Unlike priority debts, nonpriority unsecured debts, like student loans, don’t have to be repaid in full through your Chapter 13 bankruptcy repayment plan. So, if you have a considerable amount of student loans hanging over your head, it may reassure you to learn that you don’t have to pay them off completely before you can get out of bankruptcy.
How Can Filing for Chapter 13 Bankruptcy Help Me Manage My Student Loans?
As many college graduates know, student loans seem to grow exponentially with each passing year, making paying them off difficult. It may surprise you to learn that filing for Chapter 13 bankruptcy can actually help you manage your student loans in more ways than one. Filing for Chapter 13 bankruptcy can make you eligible for an automatic stay on certain debts, allowing you to delay student loan payments for longer. Filers can also choose to include their student loan debts in a repayment plan, allowing them to chip away at debt at a rate that reflects their financial ability.
When your Chapter 13 bankruptcy lawyer figures out a repayment plan that works best for you, an automatic stay will go into effect. This stay prevents creditors from harassing you to make payments. If you have more prominent, higher-priority debts than student loans, you may be wondering how long you can defer your student loan payments. Generally speaking, Chapter 13 filers can defer payments for the entire time they are in bankruptcy. Typically, Chapter 13 bankruptcies can last from three to five years.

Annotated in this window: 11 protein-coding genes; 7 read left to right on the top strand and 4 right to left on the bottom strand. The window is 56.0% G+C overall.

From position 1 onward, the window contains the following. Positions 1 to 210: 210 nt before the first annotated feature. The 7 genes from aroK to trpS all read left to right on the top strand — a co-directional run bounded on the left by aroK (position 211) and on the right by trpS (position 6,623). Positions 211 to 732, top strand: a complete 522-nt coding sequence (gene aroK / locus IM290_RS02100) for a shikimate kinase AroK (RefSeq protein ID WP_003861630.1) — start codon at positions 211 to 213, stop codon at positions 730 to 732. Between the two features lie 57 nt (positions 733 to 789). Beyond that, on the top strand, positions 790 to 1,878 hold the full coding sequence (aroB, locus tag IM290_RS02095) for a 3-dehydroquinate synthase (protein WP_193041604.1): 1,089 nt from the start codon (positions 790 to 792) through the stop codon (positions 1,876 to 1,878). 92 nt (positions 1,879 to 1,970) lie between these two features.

An automatic stay after filing for Chapter 13 bankruptcy can help you defer payments for longer without being constantly bothered by student loan creditors. You can get a handle on your other debts before you address ones relating to student loans.
Chapter 13 repayment plans can actually help filers repay student loans. If your only debts relate to student loans you took out in your youth, you can focus on repaying those back in a structured way that’s proportional to your income. So, your monthly student loan payments can reduce, allowing you to get on your feet and better afford payments once you get out of bankruptcy. Repayment plans can also help alleviate the impact that interest rates have on your ability to pay off student loan debt.
If your student loan debt becomes overwhelming and affects your quality of life, speak to an Allentown bankruptcy lawyer. Your attorney can help you file for bankruptcy to reclaim your financial security and manage your student loans.
Call Our Lawyers to File for Chapter 13 Bankruptcy Today
If you need help managing your student loan debt, consider filing for Chapter 13 bankruptcy. For a free case evaluation with the West Chester bankruptcy lawyers at Young, Marr, Mallis & Deane, call us today at (215) 701-6519.